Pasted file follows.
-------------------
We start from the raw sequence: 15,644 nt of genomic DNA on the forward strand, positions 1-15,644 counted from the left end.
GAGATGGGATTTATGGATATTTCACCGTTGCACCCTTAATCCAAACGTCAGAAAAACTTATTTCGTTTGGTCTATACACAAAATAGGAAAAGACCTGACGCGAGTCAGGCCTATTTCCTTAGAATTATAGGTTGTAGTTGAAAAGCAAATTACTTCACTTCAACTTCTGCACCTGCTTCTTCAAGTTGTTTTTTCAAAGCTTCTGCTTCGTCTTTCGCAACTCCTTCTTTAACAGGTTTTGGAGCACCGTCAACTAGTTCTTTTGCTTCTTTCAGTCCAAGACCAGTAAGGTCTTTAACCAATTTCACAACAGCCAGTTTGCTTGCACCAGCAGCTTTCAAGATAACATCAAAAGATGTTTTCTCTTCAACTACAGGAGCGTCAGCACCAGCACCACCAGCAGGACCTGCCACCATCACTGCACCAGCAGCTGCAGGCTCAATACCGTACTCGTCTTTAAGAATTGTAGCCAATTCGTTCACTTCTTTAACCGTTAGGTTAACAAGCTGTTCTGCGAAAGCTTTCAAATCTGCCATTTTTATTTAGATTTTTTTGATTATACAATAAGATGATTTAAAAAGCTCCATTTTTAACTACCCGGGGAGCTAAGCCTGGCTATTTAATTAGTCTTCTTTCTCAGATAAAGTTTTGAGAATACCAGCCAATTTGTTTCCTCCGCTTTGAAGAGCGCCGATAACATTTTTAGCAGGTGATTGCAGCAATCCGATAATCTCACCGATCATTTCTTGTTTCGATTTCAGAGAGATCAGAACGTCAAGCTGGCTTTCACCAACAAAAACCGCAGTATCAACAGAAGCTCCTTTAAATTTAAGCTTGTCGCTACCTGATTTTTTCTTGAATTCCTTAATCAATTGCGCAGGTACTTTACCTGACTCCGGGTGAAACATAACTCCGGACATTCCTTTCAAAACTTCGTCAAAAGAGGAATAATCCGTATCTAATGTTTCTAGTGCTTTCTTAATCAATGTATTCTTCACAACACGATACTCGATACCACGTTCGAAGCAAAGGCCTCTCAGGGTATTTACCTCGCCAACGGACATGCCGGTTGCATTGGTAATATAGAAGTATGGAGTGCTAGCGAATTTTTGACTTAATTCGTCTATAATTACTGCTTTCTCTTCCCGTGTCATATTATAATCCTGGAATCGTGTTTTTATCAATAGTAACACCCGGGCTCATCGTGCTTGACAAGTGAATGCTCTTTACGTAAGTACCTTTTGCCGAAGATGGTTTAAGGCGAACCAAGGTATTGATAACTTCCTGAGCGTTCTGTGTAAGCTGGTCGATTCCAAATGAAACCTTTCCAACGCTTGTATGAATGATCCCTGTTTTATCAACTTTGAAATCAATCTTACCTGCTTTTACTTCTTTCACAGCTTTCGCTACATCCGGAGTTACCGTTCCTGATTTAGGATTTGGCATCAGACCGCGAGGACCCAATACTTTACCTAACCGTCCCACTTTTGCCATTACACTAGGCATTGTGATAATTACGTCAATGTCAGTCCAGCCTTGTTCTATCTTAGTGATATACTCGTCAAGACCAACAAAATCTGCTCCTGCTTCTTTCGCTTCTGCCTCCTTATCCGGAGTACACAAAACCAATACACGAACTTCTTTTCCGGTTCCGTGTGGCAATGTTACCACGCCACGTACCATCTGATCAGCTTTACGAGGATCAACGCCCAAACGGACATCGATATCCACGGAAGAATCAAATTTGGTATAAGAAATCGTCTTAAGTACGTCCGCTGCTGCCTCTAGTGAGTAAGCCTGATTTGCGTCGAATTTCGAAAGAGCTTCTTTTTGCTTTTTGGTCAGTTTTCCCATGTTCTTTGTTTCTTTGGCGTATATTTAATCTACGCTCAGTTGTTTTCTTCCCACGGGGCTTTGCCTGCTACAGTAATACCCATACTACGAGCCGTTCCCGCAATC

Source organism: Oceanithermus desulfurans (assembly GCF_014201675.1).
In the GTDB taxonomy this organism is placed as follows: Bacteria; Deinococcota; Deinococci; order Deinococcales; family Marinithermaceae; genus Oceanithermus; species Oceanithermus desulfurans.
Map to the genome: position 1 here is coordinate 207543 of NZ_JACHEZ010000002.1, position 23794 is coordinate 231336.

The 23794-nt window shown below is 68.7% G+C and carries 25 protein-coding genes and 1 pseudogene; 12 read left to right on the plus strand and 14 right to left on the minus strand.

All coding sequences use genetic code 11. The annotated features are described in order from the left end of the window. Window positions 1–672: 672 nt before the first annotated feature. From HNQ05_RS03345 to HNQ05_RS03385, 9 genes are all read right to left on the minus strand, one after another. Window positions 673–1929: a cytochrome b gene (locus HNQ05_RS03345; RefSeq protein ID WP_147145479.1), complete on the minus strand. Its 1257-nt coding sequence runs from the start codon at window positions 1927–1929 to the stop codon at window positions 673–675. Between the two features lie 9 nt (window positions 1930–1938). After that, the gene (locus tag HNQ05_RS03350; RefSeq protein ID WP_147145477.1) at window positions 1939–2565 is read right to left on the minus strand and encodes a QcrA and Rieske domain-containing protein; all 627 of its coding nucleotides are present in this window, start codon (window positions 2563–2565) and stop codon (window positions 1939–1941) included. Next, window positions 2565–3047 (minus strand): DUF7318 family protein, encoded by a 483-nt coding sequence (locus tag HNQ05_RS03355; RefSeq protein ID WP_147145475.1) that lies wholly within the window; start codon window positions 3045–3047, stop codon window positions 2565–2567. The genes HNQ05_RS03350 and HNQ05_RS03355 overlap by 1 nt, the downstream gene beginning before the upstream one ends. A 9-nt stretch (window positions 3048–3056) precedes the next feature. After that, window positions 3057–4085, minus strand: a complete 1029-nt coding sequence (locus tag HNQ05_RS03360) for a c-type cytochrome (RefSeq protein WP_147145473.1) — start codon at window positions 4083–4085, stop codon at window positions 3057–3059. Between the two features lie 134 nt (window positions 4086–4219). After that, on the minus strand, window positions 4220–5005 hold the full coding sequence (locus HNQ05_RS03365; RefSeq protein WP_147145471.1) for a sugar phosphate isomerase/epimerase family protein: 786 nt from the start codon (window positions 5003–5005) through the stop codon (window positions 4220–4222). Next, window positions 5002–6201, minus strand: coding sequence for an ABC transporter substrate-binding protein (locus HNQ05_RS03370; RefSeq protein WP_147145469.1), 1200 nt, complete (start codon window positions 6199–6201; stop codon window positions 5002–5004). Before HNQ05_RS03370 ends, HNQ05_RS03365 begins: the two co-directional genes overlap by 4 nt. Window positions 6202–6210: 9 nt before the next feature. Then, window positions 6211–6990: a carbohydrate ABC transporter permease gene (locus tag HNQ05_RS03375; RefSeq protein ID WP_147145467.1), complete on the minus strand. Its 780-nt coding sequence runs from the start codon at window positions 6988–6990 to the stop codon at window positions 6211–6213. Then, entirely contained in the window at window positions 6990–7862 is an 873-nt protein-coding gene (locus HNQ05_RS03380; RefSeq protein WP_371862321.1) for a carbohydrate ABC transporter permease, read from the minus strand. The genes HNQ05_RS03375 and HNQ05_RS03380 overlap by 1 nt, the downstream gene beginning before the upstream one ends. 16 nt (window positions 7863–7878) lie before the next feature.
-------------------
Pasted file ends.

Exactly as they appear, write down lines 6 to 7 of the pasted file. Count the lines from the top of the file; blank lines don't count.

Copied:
The 23794-nt window shown below is 68.7% G+C and carries 25 protein-coding genes and 1 pseudogene; 12 read left to right on the plus strand and 14 right to left on the minus strand.

All coding sequences use genetic code 11. The annotated features are described in order from the left end of the window. Window positions 1–672: 672 nt before the first annotated feature. From HNQ05_RS03345 to HNQ05_RS03385, 9 genes are all read right to left on the minus strand, one after another. Window positions 673–1929: a cytochrome b gene (locus HNQ05_RS03345; RefSeq protein ID WP_147145479.1), complete on the minus strand. Its 1257-nt coding sequence runs from the start codon at window positions 1927–1929 to the stop codon at window positions 673–675. Between the two features lie 9 nt (window positions 1930–1938). After that, the gene (locus tag HNQ05_RS03350; RefSeq protein ID WP_147145477.1) at window positions 1939–2565 is read right to left on the minus strand and encodes a QcrA and Rieske domain-containing protein; all 627 of its coding nucleotides are present in this window, start codon (window positions 2563–2565) and stop codon (window positions 1939–1941) included. Next, window positions 2565–3047 (minus strand): DUF7318 family protein, encoded by a 483-nt coding sequence (locus tag HNQ05_RS03355; RefSeq protein ID WP_147145475.1) that lies wholly within the window; start codon window positions 3045–3047, stop codon window positions 2565–2567. The genes HNQ05_RS03350 and HNQ05_RS03355 overlap by 1 nt, the downstream gene beginning before the upstream one ends. A 9-nt stretch (window positions 3048–3056) precedes the next feature. After that, window positions 3057–4085, minus strand: a complete 1029-nt coding sequence (locus tag HNQ05_RS03360) for a c-type cytochrome (RefSeq protein WP_147145473.1) — start codon at window positions 4083–4085, stop codon at window positions 3057–3059. Between the two features lie 134 nt (window positions 4086–4219). After that, on the minus strand, window positions 4220–5005 hold the full coding sequence (locus HNQ05_RS03365; RefSeq protein WP_147145471.1) for a sugar phosphate isomerase/epimerase family protein: 786 nt from the start codon (window positions 5003–5005) through the stop codon (window positions 4220–4222). Next, window positions 5002–6201, minus strand: coding sequence for an ABC transporter substrate-binding protein (locus HNQ05_RS03370; RefSeq protein WP_147145469.1), 1200 nt, complete (start codon window positions 6199–6201; stop codon window positions 5002–5004). Before HNQ05_RS03370 ends, HNQ05_RS03365 begins: the two co-directional genes overlap by 4 nt. Window positions 6202–6210: 9 nt before the next feature. Then, window positions 6211–6990: a carbohydrate ABC transporter permease gene (locus tag HNQ05_RS03375; RefSeq protein ID WP_147145467.1), complete on the minus strand. Its 780-nt coding sequence runs from the start codon at window positions 6988–6990 to the stop codon at window positions 6211–6213. Then, entirely contained in the window at window positions 6990–7862 is an 873-nt protein-coding gene (locus HNQ05_RS03380; RefSeq protein WP_371862321.1) for a carbohydrate ABC transporter permease, read from the minus strand. The genes HNQ05_RS03375 and HNQ05_RS03380 overlap by 1 nt, the downstream gene beginning before the upstream one ends. 16 nt (window positions 7863–7878) lie before the next feature.